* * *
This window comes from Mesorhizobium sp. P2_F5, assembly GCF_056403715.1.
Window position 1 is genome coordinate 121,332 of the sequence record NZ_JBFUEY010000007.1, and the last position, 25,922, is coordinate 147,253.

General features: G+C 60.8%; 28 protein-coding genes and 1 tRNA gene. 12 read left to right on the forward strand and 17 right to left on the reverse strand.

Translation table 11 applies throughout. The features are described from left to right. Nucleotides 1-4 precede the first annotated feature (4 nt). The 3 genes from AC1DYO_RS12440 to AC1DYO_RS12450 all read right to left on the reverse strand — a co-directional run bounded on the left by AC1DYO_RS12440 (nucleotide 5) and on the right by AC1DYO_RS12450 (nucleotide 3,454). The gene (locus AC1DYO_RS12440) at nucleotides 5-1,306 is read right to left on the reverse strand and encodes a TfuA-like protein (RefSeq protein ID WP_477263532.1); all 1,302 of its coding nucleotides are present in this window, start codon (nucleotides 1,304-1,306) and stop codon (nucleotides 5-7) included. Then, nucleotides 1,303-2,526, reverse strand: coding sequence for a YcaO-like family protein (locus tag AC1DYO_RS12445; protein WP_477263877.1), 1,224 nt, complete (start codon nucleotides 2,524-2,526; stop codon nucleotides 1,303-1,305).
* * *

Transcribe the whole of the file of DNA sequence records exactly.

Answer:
This window comes from Mesorhizobium sp. P2_F5, assembly GCF_056403715.1.
Window position 1 is genome coordinate 121,332 of the sequence record NZ_JBFUEY010000007.1, and the last position, 25,922, is coordinate 147,253.

General features: G+C 60.8%; 28 protein-coding genes and 1 tRNA gene. 12 read left to right on the forward strand and 17 right to left on the reverse strand.

Translation table 11 applies throughout. The features are described from left to right. Nucleotides 1-4 precede the first annotated feature (4 nt). The 3 genes from AC1DYO_RS12440 to AC1DYO_RS12450 all read right to left on the reverse strand — a co-directional run bounded on the left by AC1DYO_RS12440 (nucleotide 5) and on the right by AC1DYO_RS12450 (nucleotide 3,454). The gene (locus AC1DYO_RS12440) at nucleotides 5-1,306 is read right to left on the reverse strand and encodes a TfuA-like protein (RefSeq protein ID WP_477263532.1); all 1,302 of its coding nucleotides are present in this window, start codon (nucleotides 1,304-1,306) and stop codon (nucleotides 5-7) included. Then, nucleotides 1,303-2,526, reverse strand: coding sequence for a YcaO-like family protein (locus tag AC1DYO_RS12445; protein WP_477263877.1), 1,224 nt, complete (start codon nucleotides 2,524-2,526; stop codon nucleotides 1,303-1,305).